• Frank Furedi
  • Frank Furedi
  • Sociologist, commentator and author
Article

How Project Fear wants us all to panic over Brexit

You need to don full protective clothing to wade through the alarmist warnings that make up most anti Brexit arguments.

Even then you’re likely to fall victim to endless oracles waxing lyrical about economic Armageddon. Even my research for my latest book How Fear Works could not prepare me for the shrill escalation of scaremongering about a post-Brexit Apocalypse in recent weeks. As Parliament headed for summer recess, anti-Brexit doomsayers went into overdrive to cultivate a climate of panic.

Back in March the boss of Ryanair, Michael O’Leary, set the tone. He predicted Britain would descend into chaos within six months. According to the billionaire, holidaymakers would be left “panicking” when they found out that flights between the EU and UK could be grounded. Other anti-Brexit bosses piled in with their own scare stories.

Doug Gurr, head of Amazon UK, raised the stakes and warned that Britain would face “civil unrest” within weeks of a no-deal Brexit. Dominic Grieve, a leading Tory Remainer MP, matched Gurr’s catastrophism by asserting that “we will be in a state of emergency” if there is a no-deal Brexit.

“Basic services that we take for granted might not be available,” he warned. The message from his tarot cards was simple: food stocks will run dry, the elderly and infirm will have to go without medicine, motorways will become gridlocked.

As the warnings flooded in Brexit started to sound more like the plot for a Hollywood disaster movie than rejection of a foreign bureaucratic institution. Project Fear had descended to a new low and decided to home in on the anxieties of sick and vulnerable people and scare them into submission. These incitements to panic seem particularly bizarre given that human history demonstrates that even when people are confronted with a genuine threat it is entirely selfdefeating to panic.

When people panic they are overwhelmed by fear to the point that they cease to act rationally. They become a danger to themselves and those around them, which is why these calls to panic seem so weird. So why has “panic” become so weaponised in the debate around Brexit? Well, on a practical level, the aim of these alarmist accounts is to encourage members of the public to fear the worst about life in post-Brexit Britain.

The constant evocation of a world of food shortages, lack of medicine, breakdown of infrastructure and chaos attempts to foster a climate of hopelessness and demoralisation in British society. Those who weaponise the word panic are actually hoping that people will adopt this self-destructive form of irrational behaviour. Not content with prophesying the collapse of the aviation industry, advocates of Project Fear have supplemented their propaganda by evoking people’s dread of war and conflict.

The spectre of a descent into a world comparable to the dark days of the interwar era is used to frighten people off Brexit. “A humiliating Brexit deal risks a descent into Weimar Britain,” contends historian Timothy Garton Ash. Does he really believe that the day after a no-deal Brexit Britain will descend into the hell that was 1930s Germany? Of course not. Instead he wrote, “Am I exaggerating the danger by even hinting at a comparison with Weimar Germany?” before clarifying: “Indeed I am”!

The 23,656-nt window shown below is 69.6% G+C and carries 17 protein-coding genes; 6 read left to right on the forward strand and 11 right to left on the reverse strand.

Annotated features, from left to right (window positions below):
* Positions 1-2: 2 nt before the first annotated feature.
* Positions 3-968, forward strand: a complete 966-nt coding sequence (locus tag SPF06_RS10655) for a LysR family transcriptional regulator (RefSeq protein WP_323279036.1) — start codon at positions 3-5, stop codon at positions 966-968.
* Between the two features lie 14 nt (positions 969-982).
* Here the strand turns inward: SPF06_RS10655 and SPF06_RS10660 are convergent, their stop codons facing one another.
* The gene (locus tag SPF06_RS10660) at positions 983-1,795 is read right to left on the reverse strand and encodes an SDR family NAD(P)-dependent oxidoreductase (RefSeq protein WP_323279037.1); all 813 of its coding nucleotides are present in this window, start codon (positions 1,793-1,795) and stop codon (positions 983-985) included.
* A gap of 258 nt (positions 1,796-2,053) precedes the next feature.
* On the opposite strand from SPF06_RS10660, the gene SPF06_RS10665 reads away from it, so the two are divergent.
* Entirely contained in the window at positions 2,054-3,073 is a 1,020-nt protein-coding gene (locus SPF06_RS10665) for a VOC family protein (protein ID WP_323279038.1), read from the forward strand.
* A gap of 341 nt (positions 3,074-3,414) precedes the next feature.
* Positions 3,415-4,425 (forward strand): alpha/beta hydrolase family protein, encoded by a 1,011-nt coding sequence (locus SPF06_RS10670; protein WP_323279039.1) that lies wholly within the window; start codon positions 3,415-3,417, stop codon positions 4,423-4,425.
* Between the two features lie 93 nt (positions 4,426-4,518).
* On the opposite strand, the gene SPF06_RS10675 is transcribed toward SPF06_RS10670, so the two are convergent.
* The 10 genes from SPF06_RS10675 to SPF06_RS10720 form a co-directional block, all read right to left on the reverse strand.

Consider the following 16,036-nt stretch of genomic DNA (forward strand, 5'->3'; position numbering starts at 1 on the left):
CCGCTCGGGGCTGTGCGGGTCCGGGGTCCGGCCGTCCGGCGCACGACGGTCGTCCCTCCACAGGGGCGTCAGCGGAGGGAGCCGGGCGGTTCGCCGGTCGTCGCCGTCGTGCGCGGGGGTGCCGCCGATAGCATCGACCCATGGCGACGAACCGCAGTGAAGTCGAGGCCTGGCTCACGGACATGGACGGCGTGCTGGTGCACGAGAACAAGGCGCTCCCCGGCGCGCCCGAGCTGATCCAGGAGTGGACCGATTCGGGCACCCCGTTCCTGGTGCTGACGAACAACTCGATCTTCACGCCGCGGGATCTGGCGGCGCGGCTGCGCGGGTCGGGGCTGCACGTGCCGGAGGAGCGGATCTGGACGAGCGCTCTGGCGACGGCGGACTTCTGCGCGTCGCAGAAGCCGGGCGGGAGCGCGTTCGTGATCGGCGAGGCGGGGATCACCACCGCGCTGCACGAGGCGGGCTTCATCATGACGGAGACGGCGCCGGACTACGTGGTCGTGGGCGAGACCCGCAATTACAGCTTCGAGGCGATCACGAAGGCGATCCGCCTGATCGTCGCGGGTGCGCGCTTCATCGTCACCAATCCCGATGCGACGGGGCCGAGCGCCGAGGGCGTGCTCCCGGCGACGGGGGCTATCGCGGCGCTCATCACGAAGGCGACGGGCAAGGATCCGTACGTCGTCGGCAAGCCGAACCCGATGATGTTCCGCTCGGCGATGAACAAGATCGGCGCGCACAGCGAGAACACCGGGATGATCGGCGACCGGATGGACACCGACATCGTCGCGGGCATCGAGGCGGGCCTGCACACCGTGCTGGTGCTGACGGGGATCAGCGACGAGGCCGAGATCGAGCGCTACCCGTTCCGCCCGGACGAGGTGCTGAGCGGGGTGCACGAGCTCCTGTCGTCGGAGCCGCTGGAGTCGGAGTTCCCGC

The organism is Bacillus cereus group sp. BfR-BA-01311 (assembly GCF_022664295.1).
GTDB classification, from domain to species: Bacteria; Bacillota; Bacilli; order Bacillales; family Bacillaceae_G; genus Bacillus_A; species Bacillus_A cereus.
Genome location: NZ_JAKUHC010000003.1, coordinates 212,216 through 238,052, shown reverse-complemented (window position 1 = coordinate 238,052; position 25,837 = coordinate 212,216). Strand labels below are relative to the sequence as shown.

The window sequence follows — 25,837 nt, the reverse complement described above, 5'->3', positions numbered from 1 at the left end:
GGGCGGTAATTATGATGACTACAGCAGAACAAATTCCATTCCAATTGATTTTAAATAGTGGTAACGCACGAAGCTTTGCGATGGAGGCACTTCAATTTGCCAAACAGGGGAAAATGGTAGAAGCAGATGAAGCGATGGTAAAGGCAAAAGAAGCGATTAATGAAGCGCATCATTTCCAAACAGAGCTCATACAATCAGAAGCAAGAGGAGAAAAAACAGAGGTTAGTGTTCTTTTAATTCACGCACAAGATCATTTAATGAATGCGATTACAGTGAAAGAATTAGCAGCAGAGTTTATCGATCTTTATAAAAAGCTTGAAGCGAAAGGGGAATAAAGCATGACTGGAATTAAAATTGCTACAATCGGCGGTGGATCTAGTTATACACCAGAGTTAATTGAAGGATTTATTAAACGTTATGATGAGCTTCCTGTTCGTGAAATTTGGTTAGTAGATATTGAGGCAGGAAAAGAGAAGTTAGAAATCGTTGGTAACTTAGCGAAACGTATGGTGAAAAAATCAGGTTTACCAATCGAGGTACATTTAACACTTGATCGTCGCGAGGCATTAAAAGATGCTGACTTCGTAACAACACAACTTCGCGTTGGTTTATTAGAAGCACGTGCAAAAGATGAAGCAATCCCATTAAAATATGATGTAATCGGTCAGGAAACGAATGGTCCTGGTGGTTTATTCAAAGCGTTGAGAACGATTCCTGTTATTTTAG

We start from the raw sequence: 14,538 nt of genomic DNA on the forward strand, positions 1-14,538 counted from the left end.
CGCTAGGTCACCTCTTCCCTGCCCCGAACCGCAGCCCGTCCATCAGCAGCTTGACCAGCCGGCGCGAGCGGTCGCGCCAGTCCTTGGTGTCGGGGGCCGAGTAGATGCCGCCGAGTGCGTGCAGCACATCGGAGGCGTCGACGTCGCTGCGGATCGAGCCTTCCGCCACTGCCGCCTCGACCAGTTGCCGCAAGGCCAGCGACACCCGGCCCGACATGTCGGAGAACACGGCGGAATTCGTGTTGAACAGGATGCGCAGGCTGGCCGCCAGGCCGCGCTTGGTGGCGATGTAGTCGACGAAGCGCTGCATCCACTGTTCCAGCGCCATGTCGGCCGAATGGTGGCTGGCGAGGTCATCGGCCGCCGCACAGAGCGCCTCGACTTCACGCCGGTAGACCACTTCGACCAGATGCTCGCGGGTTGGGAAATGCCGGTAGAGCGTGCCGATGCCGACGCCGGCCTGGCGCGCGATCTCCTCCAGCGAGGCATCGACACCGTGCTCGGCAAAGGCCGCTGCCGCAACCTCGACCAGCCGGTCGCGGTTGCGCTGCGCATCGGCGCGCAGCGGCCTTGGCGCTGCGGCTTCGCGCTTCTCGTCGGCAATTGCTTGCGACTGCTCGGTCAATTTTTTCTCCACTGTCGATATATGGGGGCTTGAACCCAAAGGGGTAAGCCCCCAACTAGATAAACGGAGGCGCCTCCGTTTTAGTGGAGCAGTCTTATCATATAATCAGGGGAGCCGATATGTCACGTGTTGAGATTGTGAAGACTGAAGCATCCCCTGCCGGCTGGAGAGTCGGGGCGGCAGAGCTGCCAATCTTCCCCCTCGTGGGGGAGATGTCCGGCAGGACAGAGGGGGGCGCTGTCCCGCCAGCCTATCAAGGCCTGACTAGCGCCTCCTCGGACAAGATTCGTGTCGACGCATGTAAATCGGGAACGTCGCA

So why did he feel the need to scare people with the ghost of Weimar Germany? He writes: “It’s surely better to overdramatise the risk, to get everyone to wake up to it.” In a different setting, warnings intended to exaggerate reality are usually associated with the term “the Noble Lie”. Advocates of the Noble Lie insist that they have the right to stretch the truth because regardless of the facts their warnings serve a politically valuable cause.

In this case the cause of waking up an otherwise ignorant public justifies stretching the truth and preying on people’s anxieties. Ever since Britain voted to leave the EU, advocates of the Noble Lie have been busy concocting alarmist stories. Do you remember the scary stories about a surge of hate crimes in the aftermath of the referendum? Suddenly post-referendum Britain was depicted as a lawless jungle rife with violence against minorities.

The reality was very different. According to the Crown Prosecution Service there was a sharp decrease in religious and racial hate crimes that were reported to it by the police during the year 2016-2017. While fabricators of fear issued warnings about hate crimes rising, prosecutions were down by 7.89 per cent. Thankfully the majority of Britain has paid little attention to these prophets of panic.

Given that Britain was able to avoid the temptations of Weimar in the 1930s it is definitely not going to allow the dreams invested in Brexit to turn into a nightmare. The future is always uncertain and any responsible government will prepare for all contingencies in the post-Brexit world. We are not young children helpless in the face of uncertainty. If our preparations are inspired by the politics of hope and not of fear, the spirit of British fortitude will allow us to seize the opportunities available in the post-Brexit era.

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